Conclusions

The IMMP is both pro-active and non-interven-tional, which offers a number of advantages. It is best suited for drugs newly released in order to gain early information, but can be used for the study of signals generated by spontaneous reporting (Coulter and Edwards, 1990). In the context of the IMMP, a much higher reporting rate is achieved with PEM methodology than with intensified spontaneous reporting. At times PEM is used only in certain regions and the programme then relies on intensified spontaneous reporting for the other regions. The information is gained in the "real world" of normal clinical practice where the use of drugs is subject to many influences not present in the artificial world of controlled clinical trials, e.g. the presence of diseases other than the one under study with the trial drug and the use of multiple drugs concurrently. It provides data that are not collected in the standard spontaneous reporting schemes, e.g. rates, but the two methods are complementary in pharmacovigilance. When a drug has more than one indication, this information is collected for the whole cohort and rates are calculated for each indication. The demographics of the cohort of patients prescribed the drugs are routinely established, as are the doses used. Risk can be measured and risk factors identified. Observations can be made on the full range of patients, some not usually included in clinical trials —the young, the old, the pregnant. Some of these patients may be outside the age range for approved use. With longitudinal monitoring, trends in prescribing can be seen and there is a greater chance of identifying longer term outcomes or events such as pregnancy or death. Reasons for cessation of therapy provide information routinely on deaths, compliance and efficacy. Death rates can be calculated.

The IMMP is also highly adaptable. It has been used successfully to study drugs used long term for the treatment of chronic diseases and for drugs used intermittently, e.g. for the relief of migraine. It has also proved to be a good method for the study of the adverse effects of intra-uterine devices. The questionnaires can incorporate requests for specific information for particular drugs, e.g. severity of asthma, tests of liver function. The cohorts can be used for investigation of signals and there is potential for their use in the identification of reactions of long latency using record linkage.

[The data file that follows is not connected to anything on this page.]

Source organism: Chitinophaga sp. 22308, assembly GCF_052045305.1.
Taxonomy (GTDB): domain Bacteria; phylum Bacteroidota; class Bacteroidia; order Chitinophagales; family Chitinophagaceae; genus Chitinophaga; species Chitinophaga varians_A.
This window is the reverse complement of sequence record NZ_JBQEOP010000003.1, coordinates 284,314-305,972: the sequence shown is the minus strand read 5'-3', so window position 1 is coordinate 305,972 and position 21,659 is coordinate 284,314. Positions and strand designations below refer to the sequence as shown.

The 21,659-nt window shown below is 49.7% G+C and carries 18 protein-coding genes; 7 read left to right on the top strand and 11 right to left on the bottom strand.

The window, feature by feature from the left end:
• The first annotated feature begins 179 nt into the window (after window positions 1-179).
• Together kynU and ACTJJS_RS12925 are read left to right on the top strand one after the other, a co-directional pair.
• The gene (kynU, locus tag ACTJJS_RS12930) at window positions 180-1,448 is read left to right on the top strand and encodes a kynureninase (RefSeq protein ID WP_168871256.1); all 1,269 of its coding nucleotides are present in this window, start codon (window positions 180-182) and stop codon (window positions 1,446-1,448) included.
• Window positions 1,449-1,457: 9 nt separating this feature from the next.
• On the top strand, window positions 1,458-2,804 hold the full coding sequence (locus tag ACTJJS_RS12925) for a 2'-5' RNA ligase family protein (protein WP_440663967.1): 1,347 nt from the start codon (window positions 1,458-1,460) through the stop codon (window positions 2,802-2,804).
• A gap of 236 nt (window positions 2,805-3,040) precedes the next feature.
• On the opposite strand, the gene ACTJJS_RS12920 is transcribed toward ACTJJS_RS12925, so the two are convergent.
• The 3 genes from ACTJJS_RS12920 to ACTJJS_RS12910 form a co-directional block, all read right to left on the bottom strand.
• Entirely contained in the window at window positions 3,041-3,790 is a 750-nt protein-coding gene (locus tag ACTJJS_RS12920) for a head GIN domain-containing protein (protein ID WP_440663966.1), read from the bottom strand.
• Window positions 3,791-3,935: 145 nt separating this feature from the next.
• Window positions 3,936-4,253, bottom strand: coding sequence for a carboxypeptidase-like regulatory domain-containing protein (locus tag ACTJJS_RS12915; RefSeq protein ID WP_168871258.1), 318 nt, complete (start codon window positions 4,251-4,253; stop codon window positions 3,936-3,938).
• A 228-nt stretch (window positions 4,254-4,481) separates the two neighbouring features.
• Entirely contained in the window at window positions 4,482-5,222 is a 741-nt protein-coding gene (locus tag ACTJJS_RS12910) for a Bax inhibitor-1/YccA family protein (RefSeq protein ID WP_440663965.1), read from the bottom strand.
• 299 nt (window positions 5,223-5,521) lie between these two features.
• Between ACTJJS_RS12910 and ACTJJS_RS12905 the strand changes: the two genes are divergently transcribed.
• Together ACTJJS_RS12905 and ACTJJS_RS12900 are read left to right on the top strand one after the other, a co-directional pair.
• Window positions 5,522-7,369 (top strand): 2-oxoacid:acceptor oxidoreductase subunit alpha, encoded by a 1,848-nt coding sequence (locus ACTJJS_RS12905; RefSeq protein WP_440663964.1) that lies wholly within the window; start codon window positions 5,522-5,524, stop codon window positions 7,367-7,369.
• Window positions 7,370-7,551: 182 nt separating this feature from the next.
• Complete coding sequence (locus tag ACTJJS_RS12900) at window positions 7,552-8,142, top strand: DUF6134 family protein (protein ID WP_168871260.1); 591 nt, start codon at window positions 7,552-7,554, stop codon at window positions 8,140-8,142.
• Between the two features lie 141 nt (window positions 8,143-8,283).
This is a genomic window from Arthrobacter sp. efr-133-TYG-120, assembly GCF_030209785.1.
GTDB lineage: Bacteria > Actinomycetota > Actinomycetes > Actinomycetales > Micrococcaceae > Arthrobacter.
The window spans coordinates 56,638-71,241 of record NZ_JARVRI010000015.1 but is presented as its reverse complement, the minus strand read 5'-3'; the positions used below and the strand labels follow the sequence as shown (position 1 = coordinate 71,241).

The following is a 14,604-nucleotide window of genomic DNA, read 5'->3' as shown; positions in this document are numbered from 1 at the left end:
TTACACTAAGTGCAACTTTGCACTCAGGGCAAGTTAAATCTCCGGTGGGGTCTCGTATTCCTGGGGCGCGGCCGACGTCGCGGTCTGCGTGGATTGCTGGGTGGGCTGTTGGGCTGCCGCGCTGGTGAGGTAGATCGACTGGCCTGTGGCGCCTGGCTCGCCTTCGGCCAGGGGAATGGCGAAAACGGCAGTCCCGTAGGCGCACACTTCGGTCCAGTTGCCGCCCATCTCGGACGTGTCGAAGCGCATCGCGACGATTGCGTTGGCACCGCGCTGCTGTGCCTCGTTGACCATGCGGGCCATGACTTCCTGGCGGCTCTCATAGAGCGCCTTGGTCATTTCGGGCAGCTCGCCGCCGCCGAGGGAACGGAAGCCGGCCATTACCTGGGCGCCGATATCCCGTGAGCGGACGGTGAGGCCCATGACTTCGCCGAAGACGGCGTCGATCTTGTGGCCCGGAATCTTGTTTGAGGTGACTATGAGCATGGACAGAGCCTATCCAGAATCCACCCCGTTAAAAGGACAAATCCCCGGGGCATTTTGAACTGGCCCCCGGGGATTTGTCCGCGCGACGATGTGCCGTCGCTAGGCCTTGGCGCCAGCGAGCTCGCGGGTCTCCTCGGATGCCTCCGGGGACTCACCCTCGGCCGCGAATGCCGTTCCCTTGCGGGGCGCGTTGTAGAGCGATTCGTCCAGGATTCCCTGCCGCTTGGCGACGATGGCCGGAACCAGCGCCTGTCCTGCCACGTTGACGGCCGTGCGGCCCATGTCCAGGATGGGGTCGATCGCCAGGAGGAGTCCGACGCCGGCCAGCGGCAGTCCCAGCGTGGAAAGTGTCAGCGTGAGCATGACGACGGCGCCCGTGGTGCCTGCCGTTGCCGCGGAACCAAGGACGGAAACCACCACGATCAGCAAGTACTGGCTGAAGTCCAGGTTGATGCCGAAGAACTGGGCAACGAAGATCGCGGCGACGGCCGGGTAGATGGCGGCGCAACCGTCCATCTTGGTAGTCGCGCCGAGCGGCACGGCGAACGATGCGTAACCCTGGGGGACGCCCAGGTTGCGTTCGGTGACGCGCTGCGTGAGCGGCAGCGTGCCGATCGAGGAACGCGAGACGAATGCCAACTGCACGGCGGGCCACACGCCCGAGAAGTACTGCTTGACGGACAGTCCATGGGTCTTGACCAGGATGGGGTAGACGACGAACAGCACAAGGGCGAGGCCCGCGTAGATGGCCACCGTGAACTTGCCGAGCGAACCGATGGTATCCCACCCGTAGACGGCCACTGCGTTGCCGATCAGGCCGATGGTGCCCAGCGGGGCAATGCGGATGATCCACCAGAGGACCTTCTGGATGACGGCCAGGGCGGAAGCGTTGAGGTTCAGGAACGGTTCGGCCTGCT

The IMMP is not suitable for the study of rare reactions where very large cohorts are required to provide adequate statistical power. In these circumstances the method is not cost effective. Neither is it suited for drugs that are unlikely to be used widely, particularly if their use is restricted to small specialist groups or hospital inpatients.

The full safety profile of new drugs just released is unknown and it is to the benefit of all concerned to get good information on safety as quickly as possible. There is scope for PEM methodology to be used much more widely and pooled information from several centres would provide added value. Countries with a large population who feel unable to mount a national scheme, could use the method regionally. NZ has a population of only 3.8 million, but the IMMP has been able to produce results that have made a significant contribution to pharmacovigilance. Countries struggling to obtain a "worthwhile" number of reports from their spontaneous reporting programmes could switch resources to PEM studies of a few selected drugs.

Experience in NZ has shown that PEM stimulates awareness and interest in drug safety. An immediate effect of the IMMP was a doubling of the number of reports in the spontaneous reporting programme. The cost-benefit ratio of getting very good information on a small number of drugs important in a particular society would seem to be more favourable than getting very little information on a wide range of drugs. The cost of doing this is not high. Most of the IMMP work has been done on a budget of less than US$150 000 per annum providing for a half time physician and a small group of support staff. The use of modern information technology and simple epidemiologi-cal methods facilitates this cost effectiveness.

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